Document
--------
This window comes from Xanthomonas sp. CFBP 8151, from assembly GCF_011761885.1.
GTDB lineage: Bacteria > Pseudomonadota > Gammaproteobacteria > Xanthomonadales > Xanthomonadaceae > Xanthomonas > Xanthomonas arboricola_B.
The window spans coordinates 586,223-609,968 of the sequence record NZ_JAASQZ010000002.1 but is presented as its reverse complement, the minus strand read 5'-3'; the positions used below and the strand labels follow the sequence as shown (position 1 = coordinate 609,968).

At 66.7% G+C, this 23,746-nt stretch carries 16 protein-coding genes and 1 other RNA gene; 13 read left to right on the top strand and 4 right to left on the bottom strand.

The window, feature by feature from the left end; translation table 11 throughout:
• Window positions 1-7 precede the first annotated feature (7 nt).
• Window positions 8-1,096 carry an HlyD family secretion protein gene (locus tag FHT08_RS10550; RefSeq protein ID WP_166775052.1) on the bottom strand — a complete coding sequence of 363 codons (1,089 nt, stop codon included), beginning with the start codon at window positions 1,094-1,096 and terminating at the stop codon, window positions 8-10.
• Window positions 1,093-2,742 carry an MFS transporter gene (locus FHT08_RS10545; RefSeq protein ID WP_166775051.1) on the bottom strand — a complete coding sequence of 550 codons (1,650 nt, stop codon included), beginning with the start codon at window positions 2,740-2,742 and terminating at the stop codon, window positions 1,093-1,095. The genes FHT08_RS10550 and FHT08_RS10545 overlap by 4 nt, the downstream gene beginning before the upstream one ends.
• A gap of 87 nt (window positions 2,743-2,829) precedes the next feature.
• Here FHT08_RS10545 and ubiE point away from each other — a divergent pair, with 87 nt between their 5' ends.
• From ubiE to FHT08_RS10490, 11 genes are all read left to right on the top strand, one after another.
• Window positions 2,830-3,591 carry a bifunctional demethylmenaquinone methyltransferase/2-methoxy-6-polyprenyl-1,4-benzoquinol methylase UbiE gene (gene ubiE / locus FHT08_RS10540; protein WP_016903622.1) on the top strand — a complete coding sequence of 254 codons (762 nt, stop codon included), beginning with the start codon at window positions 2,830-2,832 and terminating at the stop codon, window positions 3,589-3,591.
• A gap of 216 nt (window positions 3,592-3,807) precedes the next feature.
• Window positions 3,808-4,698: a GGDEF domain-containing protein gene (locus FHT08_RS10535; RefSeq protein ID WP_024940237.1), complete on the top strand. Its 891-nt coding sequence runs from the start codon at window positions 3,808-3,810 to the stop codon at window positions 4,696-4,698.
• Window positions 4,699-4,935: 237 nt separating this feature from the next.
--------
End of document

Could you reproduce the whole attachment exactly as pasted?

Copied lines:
This window comes from Xanthomonas sp. CFBP 8151, from assembly GCF_011761885.1.
GTDB lineage: Bacteria > Pseudomonadota > Gammaproteobacteria > Xanthomonadales > Xanthomonadaceae > Xanthomonas > Xanthomonas arboricola_B.
The window spans coordinates 586,223-609,968 of the sequence record NZ_JAASQZ010000002.1 but is presented as its reverse complement, the minus strand read 5'-3'; the positions used below and the strand labels follow the sequence as shown (position 1 = coordinate 609,968).

At 66.7% G+C, this 23,746-nt stretch carries 16 protein-coding genes and 1 other RNA gene; 13 read left to right on the top strand and 4 right to left on the bottom strand.

The window, feature by feature from the left end; translation table 11 throughout:
• Window positions 1-7 precede the first annotated feature (7 nt).
• Window positions 8-1,096 carry an HlyD family secretion protein gene (locus tag FHT08_RS10550; RefSeq protein ID WP_166775052.1) on the bottom strand — a complete coding sequence of 363 codons (1,089 nt, stop codon included), beginning with the start codon at window positions 1,094-1,096 and terminating at the stop codon, window positions 8-10.
• Window positions 1,093-2,742 carry an MFS transporter gene (locus FHT08_RS10545; RefSeq protein ID WP_166775051.1) on the bottom strand — a complete coding sequence of 550 codons (1,650 nt, stop codon included), beginning with the start codon at window positions 2,740-2,742 and terminating at the stop codon, window positions 1,093-1,095. The genes FHT08_RS10550 and FHT08_RS10545 overlap by 4 nt, the downstream gene beginning before the upstream one ends.
• A gap of 87 nt (window positions 2,743-2,829) precedes the next feature.
• Here FHT08_RS10545 and ubiE point away from each other — a divergent pair, with 87 nt between their 5' ends.
• From ubiE to FHT08_RS10490, 11 genes are all read left to right on the top strand, one after another.
• Window positions 2,830-3,591 carry a bifunctional demethylmenaquinone methyltransferase/2-methoxy-6-polyprenyl-1,4-benzoquinol methylase UbiE gene (gene ubiE / locus FHT08_RS10540; protein WP_016903622.1) on the top strand — a complete coding sequence of 254 codons (762 nt, stop codon included), beginning with the start codon at window positions 2,830-2,832 and terminating at the stop codon, window positions 3,589-3,591.
• A gap of 216 nt (window positions 3,592-3,807) precedes the next feature.
• Window positions 3,808-4,698: a GGDEF domain-containing protein gene (locus FHT08_RS10535; RefSeq protein ID WP_024940237.1), complete on the top strand. Its 891-nt coding sequence runs from the start codon at window positions 3,808-3,810 to the stop codon at window positions 4,696-4,698.
• Window positions 4,699-4,935: 237 nt separating this feature from the next.